Prosecutorial discretion is one of the greatest tools in a prosecutor’s toolbox. But the chief prosecutor in Coffee County, Tenn., used that power to impose his moral and religious views onto the people his office was tasked with protecting, according to a video released Monday by Nashville television station News Channel 5.
Craig Northcott was recorded telling participants at a 2018 Bible conference what happens when voters elect a “good Christian man as DA.”
“Y’all need to know who your DA is,” he reminded the crowd. “You give us a lot of authority. … We can choose to prosecute anything. We can choose not to prosecute anything.”
Using what he termed “prosecutorial discretion,” Northcott said, “the social engineers on the Supreme Court now decided we have homosexual marriage. I disagree with them.”
In his jurisdiction, which includes the area that hosts the summer music festival Bonnaroo, Northcott ensured that same-sex partners would not be afforded the protections of domestic violence laws.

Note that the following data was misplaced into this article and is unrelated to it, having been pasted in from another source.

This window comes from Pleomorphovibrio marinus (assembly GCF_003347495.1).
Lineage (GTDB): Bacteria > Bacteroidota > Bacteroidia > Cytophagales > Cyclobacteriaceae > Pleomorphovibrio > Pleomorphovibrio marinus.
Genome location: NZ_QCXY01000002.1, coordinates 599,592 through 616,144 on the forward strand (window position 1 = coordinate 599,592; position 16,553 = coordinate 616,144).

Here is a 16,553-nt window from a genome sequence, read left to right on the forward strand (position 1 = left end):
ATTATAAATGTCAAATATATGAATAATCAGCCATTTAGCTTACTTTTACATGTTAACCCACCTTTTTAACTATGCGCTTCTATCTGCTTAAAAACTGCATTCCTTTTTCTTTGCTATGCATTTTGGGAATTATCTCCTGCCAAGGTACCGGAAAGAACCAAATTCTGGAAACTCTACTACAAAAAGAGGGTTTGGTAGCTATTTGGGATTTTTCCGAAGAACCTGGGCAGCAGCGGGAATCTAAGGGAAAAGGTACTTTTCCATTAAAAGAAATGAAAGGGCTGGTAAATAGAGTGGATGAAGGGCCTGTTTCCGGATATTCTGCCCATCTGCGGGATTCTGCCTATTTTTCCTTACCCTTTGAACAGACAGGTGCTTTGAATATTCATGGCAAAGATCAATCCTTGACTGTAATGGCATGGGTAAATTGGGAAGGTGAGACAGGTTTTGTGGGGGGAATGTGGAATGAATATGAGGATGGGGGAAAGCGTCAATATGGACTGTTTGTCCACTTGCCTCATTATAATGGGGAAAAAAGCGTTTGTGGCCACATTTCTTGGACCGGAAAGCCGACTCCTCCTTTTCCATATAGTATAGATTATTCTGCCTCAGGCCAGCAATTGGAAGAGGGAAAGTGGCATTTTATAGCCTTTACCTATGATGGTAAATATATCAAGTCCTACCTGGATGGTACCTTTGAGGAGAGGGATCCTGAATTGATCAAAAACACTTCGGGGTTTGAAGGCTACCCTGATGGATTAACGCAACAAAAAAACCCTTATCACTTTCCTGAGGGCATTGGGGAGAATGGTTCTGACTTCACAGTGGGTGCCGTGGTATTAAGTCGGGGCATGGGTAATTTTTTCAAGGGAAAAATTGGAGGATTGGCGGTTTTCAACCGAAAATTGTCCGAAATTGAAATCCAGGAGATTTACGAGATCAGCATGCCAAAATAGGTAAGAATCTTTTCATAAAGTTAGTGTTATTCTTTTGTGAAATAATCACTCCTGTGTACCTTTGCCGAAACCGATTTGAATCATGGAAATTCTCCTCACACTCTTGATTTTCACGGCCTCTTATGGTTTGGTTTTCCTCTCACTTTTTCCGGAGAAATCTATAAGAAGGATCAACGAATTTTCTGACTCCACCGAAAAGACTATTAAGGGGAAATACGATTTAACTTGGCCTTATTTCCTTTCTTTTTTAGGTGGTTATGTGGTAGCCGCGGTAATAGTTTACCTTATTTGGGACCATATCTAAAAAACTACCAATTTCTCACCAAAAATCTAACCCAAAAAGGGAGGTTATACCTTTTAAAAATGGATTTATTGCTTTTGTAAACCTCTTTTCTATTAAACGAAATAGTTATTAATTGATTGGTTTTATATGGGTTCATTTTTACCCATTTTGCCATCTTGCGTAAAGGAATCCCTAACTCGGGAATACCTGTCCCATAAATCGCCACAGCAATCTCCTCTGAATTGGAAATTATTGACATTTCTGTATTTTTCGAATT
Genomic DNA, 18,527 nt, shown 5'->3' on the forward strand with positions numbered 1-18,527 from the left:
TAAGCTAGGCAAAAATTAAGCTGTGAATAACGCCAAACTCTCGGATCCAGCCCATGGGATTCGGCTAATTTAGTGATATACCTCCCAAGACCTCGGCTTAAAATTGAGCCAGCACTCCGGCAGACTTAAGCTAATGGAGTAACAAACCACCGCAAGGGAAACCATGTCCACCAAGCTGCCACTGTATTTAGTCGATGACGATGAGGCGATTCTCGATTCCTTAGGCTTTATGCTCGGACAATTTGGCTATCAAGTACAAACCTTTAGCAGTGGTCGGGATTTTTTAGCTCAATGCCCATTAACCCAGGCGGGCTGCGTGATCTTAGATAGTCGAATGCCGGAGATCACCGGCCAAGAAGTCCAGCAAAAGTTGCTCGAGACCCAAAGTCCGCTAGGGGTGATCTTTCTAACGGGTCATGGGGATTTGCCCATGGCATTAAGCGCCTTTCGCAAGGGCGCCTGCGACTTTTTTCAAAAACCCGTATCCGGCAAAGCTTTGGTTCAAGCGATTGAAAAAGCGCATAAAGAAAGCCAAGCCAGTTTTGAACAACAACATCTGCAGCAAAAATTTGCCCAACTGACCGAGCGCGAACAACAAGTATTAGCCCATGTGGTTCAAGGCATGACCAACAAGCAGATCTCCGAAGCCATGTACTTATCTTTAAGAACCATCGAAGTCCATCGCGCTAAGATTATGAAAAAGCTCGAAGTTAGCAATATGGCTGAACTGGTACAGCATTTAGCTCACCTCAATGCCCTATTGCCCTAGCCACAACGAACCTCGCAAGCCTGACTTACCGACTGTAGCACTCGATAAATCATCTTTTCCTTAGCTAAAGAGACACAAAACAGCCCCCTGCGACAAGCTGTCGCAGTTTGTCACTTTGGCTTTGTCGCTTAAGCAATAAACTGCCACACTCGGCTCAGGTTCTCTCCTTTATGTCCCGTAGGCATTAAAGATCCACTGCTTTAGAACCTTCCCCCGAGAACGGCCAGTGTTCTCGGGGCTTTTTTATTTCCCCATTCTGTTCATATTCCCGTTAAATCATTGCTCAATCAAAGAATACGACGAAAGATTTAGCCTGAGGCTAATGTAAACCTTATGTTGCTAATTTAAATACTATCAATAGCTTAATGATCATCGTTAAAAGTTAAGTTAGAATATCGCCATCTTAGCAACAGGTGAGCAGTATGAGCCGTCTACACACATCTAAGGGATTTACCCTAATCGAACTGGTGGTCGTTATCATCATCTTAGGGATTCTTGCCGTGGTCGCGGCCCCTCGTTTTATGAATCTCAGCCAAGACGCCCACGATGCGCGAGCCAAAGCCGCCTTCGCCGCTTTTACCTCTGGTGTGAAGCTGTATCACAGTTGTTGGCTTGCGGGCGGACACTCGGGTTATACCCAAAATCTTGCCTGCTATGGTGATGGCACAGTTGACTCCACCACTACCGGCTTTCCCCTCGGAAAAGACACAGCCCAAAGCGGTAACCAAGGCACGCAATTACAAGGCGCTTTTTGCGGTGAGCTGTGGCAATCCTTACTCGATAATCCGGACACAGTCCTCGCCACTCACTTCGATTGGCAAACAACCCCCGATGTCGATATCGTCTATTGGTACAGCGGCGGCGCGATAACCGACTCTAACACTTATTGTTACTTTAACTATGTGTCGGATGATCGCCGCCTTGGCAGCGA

In Tennessee, a domestic assault conviction carries enhanced punishments, like permanently forfeiting the right to own a firearm. The prosecutor’s interpretation of the statute was that the sanctions were created to “recognize and protect the sanctity of marriage.”
When reached by phone, Northcott said, “There’s no marriage to protect with homosexual relationships, so I don’t prosecute them as domestic,” and refused to comment further.
It is unclear if Northcott, who took office in 2014, has acted on his statement, though as the chief prosecutor in Coffee County, he has discretion to make charging decisions.